The position of the sun in the sky is a function of latitude, time of year, and time of day. With this knowledge, the angular altitude and apparent azimuth of the sun can be calculated. Coupled with specific knowledge of the riparian system (stream width, stream slope, stream azimuth, and inventory information), the position of the sun relative to the stream and canopy can be calculated for any (and therefore every) time of day.

By varying only the composition of the riparian inventory, comparisons can be made regarding the impact of management intensity on riparian shade production. If comparisons between management alternatives reveal no significant change in shade production, it is reasonable to conclude that stream temperatures will not be affected. Whether or not a significant change in shade production will translate into changes in stream temperature will depend on the aggregate effect of the variables that regulate stream temperature (listed above) over the stream reach (which determines the exposure period).

Modeling the effect of management intensity on shade production requires knowledge of the following dimensions specific to the riparian system: Latitude, solar declination (time of year), hour angle (time of day), riparian inventory information (e.g. trees per acre, heights, crown ratios, crown widths), buffer width, buffer slope, stream width, stream reach, stream gradient, and stream azimuth. These variables combine in a unique fashion to create a solar exposure intensity matrix for every minute of the day, for a given day of the year.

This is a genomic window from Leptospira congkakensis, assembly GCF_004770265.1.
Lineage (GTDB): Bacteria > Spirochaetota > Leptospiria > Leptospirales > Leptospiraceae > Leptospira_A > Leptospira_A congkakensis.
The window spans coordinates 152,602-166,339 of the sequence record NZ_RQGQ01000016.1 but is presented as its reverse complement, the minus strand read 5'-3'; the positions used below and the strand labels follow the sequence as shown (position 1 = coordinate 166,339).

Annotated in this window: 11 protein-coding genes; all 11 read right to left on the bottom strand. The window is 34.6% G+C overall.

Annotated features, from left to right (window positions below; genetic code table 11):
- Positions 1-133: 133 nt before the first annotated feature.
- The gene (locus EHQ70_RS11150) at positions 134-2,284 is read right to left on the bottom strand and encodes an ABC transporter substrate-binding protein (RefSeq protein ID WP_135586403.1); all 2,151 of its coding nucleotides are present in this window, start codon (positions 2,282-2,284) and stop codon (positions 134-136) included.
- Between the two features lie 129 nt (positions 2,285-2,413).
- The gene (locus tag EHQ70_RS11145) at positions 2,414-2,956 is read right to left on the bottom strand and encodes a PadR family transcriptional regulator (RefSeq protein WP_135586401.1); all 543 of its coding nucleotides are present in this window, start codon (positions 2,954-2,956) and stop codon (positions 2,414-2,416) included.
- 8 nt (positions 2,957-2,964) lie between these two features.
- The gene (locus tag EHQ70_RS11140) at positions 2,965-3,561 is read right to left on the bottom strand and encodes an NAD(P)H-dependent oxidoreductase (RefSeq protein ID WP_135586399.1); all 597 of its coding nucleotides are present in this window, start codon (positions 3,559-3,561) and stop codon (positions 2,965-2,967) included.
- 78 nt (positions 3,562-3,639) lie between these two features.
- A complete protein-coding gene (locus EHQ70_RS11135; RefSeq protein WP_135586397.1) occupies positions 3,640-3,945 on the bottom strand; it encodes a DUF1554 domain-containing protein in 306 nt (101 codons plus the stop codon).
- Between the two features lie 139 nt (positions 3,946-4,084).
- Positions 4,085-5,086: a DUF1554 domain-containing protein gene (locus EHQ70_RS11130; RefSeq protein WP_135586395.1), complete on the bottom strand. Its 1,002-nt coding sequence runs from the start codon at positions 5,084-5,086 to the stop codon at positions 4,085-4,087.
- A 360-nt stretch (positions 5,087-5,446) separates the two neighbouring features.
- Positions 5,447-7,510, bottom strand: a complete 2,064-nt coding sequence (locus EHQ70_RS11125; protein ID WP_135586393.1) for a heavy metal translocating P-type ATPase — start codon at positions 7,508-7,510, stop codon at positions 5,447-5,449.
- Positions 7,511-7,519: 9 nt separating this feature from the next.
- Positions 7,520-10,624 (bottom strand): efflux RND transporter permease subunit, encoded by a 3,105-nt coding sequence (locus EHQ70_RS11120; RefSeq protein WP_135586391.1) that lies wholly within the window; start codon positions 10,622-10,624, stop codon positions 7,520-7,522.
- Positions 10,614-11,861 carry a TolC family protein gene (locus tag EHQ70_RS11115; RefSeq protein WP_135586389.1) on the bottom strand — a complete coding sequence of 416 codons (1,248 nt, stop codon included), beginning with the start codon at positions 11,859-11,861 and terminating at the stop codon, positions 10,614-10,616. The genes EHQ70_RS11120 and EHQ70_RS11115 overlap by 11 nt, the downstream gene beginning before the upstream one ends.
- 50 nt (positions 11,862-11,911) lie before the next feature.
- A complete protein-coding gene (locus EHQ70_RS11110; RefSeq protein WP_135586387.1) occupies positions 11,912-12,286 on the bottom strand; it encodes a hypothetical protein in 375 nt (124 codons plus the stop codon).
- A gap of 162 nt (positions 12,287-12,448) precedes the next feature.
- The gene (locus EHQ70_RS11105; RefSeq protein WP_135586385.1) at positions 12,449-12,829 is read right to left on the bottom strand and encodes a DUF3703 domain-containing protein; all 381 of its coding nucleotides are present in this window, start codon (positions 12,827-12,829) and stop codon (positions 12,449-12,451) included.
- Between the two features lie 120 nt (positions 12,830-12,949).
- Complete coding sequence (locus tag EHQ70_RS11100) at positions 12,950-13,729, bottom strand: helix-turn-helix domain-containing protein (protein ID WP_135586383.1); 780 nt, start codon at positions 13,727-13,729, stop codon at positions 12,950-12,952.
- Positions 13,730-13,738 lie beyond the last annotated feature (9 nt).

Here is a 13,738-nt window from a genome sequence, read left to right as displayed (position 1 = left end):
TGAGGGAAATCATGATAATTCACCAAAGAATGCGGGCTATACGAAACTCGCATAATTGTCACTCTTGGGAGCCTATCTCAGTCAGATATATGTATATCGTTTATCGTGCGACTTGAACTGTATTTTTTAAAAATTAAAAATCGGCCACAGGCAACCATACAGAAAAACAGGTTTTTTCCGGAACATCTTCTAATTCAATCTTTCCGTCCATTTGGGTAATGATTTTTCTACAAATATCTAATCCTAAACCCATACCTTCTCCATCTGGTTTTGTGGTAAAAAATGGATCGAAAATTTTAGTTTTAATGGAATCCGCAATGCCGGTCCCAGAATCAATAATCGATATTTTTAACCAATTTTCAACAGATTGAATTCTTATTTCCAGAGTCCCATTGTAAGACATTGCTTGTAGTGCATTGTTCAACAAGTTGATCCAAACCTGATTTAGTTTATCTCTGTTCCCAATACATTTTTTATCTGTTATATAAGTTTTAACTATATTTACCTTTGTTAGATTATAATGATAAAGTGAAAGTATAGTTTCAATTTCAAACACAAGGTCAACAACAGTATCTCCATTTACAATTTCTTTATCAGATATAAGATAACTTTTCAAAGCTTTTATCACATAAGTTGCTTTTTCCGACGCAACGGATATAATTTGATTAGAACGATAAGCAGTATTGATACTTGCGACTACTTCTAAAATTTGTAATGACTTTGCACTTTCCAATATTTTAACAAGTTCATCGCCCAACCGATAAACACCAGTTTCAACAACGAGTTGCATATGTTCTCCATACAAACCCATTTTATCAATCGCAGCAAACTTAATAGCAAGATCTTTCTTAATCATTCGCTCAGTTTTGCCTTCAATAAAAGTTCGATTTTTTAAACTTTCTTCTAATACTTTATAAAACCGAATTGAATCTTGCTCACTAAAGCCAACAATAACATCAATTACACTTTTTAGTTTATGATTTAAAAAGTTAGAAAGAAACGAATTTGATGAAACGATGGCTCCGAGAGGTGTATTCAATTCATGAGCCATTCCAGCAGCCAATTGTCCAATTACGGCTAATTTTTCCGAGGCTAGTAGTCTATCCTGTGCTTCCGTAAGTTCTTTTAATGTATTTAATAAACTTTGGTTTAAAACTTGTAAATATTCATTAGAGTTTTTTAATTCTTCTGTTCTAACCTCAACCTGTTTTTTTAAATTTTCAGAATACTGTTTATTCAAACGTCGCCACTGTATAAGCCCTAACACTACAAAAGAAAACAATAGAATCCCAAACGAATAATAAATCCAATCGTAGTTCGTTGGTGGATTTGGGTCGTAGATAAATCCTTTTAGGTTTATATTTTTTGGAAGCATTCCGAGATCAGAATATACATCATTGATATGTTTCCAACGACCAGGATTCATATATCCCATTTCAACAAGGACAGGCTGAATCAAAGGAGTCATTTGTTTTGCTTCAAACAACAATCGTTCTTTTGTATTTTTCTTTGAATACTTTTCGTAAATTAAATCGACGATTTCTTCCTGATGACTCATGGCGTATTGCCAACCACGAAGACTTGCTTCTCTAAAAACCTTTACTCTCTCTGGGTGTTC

The following figures illustrate how a model developed for use with the Landscape Management System accounts for a changes in stand density (i.e. harvest intensity) on shade production. For this example, site conditions include: 47º N latitude, +23.5º N declination (summer solstice), 50 foot wide buffers, 5 percent slope, 15 foot wide stream, 500 feet of reach, 0 percent gradient, and 270º azimuth (East/West).

Figures 1 and 2 illustrate the shade produced by symmetric North and South buffers with identical inventories; the inventory in Figure 1 is relatively dense compared to Figure 2 (see figures for illustrations). Figures 3 and 4 illustrate the shade produced by North and South buffers where inventories are asymmetric. Figure 3 has a dense North buffer and a sparse South buffer; Figure 4 reverses these conditions.